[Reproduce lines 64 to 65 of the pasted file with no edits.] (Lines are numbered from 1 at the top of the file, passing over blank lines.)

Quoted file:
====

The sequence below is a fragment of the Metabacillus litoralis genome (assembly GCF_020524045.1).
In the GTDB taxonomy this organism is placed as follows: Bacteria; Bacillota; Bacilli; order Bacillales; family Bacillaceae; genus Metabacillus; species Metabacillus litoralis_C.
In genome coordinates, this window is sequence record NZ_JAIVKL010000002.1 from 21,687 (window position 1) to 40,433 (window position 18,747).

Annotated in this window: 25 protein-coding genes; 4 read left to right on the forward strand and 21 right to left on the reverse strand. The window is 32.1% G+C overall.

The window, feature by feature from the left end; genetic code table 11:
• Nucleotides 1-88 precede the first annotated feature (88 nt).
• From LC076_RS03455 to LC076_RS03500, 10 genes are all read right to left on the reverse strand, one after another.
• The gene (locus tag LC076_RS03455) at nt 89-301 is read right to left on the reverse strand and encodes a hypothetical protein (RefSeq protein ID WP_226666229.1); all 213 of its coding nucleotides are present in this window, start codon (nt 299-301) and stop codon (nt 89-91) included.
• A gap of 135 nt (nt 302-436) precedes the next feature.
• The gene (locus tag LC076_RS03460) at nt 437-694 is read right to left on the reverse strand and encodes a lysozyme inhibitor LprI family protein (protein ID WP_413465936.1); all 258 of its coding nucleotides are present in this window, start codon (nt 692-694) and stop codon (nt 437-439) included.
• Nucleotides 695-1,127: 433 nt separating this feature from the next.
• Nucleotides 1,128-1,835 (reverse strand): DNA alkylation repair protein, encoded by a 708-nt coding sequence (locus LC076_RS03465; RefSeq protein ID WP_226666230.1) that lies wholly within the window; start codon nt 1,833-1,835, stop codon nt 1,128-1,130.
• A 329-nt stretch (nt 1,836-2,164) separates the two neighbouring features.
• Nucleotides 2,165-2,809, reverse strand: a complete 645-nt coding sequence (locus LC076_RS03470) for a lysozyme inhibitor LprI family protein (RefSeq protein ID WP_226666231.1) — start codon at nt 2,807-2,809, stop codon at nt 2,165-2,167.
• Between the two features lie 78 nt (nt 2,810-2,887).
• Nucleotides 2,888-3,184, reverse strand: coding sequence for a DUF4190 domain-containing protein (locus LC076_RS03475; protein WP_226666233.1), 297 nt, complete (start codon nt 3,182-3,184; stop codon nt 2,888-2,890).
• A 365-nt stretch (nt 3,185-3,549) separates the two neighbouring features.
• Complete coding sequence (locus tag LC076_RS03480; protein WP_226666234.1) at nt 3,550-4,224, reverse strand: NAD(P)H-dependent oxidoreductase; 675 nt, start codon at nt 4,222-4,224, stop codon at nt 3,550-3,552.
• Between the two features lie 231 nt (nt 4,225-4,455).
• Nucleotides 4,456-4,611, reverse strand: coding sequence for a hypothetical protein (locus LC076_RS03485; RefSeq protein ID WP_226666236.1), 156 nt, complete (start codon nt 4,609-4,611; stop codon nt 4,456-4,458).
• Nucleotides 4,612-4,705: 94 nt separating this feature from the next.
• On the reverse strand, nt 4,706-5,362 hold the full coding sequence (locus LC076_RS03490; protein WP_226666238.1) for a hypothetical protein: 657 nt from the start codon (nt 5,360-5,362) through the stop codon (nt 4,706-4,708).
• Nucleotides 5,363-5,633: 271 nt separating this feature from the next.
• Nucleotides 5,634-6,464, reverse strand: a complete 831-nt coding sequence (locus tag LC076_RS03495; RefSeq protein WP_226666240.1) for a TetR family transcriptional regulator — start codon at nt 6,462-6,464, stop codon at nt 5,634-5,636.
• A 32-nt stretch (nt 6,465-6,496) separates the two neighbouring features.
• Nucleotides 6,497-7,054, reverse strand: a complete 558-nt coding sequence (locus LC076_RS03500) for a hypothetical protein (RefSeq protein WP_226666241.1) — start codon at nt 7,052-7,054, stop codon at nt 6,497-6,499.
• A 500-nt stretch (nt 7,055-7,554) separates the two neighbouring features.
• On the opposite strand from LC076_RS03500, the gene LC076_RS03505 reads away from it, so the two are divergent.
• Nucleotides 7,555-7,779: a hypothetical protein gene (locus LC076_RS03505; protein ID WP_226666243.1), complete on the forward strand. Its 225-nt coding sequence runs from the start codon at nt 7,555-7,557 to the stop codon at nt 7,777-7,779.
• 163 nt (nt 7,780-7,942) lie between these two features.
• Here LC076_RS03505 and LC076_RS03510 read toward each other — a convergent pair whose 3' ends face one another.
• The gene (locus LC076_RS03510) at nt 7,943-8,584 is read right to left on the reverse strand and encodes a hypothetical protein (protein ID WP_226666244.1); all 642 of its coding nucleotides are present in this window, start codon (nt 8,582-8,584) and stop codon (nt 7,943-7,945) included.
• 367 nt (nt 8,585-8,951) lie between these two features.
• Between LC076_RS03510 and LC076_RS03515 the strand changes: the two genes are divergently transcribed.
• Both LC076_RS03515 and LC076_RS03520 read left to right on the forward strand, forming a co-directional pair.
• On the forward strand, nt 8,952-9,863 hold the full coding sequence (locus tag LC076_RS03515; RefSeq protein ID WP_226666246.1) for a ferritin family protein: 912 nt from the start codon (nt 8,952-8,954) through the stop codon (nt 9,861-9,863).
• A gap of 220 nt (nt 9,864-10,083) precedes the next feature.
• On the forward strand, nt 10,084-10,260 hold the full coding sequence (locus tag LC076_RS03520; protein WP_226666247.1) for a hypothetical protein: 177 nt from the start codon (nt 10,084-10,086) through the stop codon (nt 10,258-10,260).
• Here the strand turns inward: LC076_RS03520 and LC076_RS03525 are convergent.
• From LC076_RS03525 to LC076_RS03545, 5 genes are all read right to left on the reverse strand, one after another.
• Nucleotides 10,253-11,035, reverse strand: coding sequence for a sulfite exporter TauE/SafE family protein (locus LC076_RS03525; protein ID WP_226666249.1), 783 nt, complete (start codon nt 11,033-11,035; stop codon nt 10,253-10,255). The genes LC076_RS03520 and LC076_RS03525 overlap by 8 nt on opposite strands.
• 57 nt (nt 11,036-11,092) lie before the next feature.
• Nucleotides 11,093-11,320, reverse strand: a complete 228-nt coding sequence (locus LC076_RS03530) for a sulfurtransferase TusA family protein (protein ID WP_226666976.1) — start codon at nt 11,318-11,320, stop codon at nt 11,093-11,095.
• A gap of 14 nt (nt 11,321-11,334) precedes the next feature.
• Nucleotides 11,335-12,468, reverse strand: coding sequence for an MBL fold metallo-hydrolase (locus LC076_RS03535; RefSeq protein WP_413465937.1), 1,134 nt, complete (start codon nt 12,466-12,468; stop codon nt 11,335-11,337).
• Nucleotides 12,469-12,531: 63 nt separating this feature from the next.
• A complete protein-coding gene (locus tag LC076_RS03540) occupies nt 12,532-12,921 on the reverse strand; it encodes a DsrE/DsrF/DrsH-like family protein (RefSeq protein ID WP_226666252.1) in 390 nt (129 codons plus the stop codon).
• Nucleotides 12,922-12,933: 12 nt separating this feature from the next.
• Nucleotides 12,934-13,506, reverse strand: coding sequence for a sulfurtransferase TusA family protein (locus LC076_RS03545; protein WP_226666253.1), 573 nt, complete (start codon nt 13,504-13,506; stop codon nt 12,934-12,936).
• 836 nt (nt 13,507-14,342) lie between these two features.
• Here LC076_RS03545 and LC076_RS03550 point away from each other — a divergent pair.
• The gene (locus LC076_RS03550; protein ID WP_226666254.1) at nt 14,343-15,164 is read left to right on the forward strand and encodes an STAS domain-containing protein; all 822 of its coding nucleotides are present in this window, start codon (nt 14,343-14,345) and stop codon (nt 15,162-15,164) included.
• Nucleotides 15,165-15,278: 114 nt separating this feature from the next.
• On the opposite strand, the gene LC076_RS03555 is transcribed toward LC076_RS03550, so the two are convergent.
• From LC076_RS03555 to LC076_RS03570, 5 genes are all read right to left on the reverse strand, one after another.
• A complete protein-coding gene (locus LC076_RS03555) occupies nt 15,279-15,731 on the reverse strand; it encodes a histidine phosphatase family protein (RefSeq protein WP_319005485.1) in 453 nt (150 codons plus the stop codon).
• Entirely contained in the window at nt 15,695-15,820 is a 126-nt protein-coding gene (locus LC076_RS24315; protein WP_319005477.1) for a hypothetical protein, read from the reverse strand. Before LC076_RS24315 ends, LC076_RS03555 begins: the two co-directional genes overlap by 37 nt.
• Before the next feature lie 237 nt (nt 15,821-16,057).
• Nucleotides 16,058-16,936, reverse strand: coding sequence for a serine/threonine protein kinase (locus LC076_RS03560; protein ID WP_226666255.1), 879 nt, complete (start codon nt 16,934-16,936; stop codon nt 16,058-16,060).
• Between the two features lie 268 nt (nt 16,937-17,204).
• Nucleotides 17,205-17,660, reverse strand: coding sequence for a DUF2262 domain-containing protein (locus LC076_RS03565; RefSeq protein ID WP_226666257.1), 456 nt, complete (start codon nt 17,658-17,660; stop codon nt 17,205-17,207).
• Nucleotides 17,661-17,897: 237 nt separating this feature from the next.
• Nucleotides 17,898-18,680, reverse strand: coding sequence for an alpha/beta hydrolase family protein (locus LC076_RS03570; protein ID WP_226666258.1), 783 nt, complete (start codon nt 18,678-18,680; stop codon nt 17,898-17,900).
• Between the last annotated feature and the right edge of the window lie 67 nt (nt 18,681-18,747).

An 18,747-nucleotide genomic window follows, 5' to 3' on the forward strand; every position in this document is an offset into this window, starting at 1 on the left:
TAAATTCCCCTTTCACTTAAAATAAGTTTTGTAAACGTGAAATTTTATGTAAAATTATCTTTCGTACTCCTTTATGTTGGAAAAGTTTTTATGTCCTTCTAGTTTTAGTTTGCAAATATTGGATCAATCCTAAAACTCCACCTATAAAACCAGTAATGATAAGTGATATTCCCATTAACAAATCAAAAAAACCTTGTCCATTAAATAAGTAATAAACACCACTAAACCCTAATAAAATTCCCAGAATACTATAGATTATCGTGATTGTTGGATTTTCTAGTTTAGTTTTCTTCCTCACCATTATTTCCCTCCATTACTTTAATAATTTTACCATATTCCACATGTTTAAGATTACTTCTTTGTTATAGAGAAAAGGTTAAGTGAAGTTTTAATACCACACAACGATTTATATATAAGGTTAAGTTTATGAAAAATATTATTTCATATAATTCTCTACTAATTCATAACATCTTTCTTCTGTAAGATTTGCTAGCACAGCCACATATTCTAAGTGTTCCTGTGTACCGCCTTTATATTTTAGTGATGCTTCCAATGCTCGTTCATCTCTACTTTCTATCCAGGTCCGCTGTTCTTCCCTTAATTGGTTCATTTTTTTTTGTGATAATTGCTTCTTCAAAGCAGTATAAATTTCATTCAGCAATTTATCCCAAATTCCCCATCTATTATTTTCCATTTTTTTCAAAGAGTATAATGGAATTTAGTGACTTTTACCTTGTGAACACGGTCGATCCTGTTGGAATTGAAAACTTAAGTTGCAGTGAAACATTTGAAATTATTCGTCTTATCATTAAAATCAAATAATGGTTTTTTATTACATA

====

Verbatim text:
• Between the last annotated feature and the right edge of the window lie 67 nt (nt 18,681-18,747).

An 18,747-nucleotide genomic window follows, 5' to 3' on the forward strand; every position in this document is an offset into this window, starting at 1 on the left: